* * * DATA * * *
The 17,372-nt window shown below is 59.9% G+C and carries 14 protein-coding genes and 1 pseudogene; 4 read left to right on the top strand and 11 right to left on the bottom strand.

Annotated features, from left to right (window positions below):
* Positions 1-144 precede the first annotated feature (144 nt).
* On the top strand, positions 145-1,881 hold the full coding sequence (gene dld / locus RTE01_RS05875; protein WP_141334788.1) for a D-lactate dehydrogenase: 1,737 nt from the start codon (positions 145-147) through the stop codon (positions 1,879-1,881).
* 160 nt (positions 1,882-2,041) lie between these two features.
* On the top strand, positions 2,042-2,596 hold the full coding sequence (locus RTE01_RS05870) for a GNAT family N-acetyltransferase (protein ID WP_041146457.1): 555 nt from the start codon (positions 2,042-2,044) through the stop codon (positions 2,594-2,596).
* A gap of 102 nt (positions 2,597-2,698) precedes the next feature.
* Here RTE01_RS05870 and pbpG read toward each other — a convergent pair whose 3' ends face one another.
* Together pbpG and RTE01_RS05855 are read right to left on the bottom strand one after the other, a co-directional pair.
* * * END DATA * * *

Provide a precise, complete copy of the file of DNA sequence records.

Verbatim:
The 17,372-nt window shown below is 59.9% G+C and carries 14 protein-coding genes and 1 pseudogene; 4 read left to right on the top strand and 11 right to left on the bottom strand.

Annotated features, from left to right (window positions below):
* Positions 1-144 precede the first annotated feature (144 nt).
* On the top strand, positions 145-1,881 hold the full coding sequence (gene dld / locus RTE01_RS05875; protein WP_141334788.1) for a D-lactate dehydrogenase: 1,737 nt from the start codon (positions 145-147) through the stop codon (positions 1,879-1,881).
* 160 nt (positions 1,882-2,041) lie between these two features.
* On the top strand, positions 2,042-2,596 hold the full coding sequence (locus RTE01_RS05870) for a GNAT family N-acetyltransferase (protein ID WP_041146457.1): 555 nt from the start codon (positions 2,042-2,044) through the stop codon (positions 2,594-2,596).
* A gap of 102 nt (positions 2,597-2,698) precedes the next feature.
* Here RTE01_RS05870 and pbpG read toward each other — a convergent pair whose 3' ends face one another.
* Together pbpG and RTE01_RS05855 are read right to left on the bottom strand one after the other, a co-directional pair.